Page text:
The IPD all-property return for March was the strongest so far this year, yet pricing for 2011 contracts fell back to 5%
CBRE-GFI market commentary
Pricing for IPD derivatives contracts fell in the past month, contradicting the strong all-property total returns figure for March, writes Sam Whitham. March was 2011’s strongest month so far, with a 0.84% all- property total return and a 0.32% rise in capital value growth for the month. This indicates a 0.57% rise in capital values for the year to date. Office and retail continue to be the best-performing sectors, with 0.9% and 0.82% returns respectively. Industrial property reversed last month’s capital values fall to edge up 0.16%. Office capital values rose 0.41% and retail values were 0.32% up.
Following the relatively strong March figure, it is surprising that front-end contract pricing fell in recent weeks. As the combined total return for Q1 2011 equals 2.19%, the current 5% price for 2011 contracts could be seen as cheap. With roughly 5% income to be received in the remaining three quarters, the contract price is pointing to a 2% fall in capital values between now and the end of the year.
Contracts for 2011 were previously priced at 5.5%, while the 2012 contract price has also fallen, by 0.35% to 4%. At the back end of the curve, 2013, 2014 and 2015 annual contract pricing has fallen from 5.5% to 5.15%. Demand for sector-specific contracts has been good in the past month, particularly interest in London office contracts, which command a decent premium to all-property contracts. There has been greater selling interest from investors looking to hedge industrial exposure.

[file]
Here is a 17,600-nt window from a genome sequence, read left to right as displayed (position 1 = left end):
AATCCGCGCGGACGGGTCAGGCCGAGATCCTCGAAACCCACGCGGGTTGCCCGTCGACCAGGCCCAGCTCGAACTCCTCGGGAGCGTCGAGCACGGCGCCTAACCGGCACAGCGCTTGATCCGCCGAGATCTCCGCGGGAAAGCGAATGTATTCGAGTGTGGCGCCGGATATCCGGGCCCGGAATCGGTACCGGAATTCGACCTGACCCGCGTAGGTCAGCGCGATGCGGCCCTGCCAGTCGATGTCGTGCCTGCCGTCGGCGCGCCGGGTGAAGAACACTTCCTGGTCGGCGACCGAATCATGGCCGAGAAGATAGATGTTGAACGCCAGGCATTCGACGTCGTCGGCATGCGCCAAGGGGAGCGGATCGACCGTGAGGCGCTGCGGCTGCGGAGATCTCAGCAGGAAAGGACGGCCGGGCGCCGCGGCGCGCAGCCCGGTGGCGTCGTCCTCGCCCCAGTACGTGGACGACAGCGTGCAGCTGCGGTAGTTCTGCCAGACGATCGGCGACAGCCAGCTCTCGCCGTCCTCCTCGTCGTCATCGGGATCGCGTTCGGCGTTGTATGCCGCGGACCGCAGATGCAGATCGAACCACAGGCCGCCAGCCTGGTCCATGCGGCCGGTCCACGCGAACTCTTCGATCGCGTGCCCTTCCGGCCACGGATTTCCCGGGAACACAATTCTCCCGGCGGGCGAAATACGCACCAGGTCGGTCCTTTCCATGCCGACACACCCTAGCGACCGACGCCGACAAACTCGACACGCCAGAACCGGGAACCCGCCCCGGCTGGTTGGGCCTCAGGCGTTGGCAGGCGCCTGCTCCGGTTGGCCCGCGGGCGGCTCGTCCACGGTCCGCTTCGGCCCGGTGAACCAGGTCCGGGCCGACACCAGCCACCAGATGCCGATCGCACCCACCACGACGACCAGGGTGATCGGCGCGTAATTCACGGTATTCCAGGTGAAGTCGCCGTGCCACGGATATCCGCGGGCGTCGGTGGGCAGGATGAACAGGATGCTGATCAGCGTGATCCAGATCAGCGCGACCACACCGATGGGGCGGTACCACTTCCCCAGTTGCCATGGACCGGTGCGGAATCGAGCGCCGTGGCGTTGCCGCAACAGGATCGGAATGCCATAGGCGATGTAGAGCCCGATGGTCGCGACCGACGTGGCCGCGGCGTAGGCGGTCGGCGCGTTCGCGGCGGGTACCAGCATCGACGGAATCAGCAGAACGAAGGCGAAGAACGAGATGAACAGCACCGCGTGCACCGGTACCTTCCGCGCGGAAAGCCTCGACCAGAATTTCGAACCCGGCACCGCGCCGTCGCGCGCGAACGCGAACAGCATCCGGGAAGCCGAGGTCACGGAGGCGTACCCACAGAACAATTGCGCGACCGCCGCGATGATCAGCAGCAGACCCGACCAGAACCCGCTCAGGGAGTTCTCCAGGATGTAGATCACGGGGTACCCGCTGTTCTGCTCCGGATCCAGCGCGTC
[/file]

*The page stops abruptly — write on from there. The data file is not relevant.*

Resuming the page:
European 2010 Annual IPD figures were released, showing total returns for France and Germany. French all-property provided 10% 2010 total returns, made up of around 4% capital growth and 6% income return. Retail was the best-performing sector, with an 11% total return, while industrial property showed signs of weakness, with a 0.7% fall in capital values over 2010.
German all-property figures were more bearish, with around a 1% drop in capital values and a 4.2% total return. German offices performed worst, with capital values falling 1.9%. The residential sector was the only German sector where capital values rose, by 1%. Halifax House Price Index contracts have been trading more frequently in the past month, with the focus on front-end contracts. One-year contracts, which traded at 92.25% in March, have traded at 94% and 94.25% in the past week. Two-year contract pricing has risen from 91.5% at the start of the month, to 93% in the middle of the month.
Looking further ahead, five-year contracts most recently traded at around 100%, implying that derivatives predict it will be five years until house prices climb back to the December 2010 average price of £161,498. The non-seasonally adjusted figure, released earlier this month, showed a small monthly rise of 0.29% in residential property prices. The house price index rose 0.4% in Q1, indicating that the one-year contract is suggesting a 6% fall in the index for the remainder of 2011.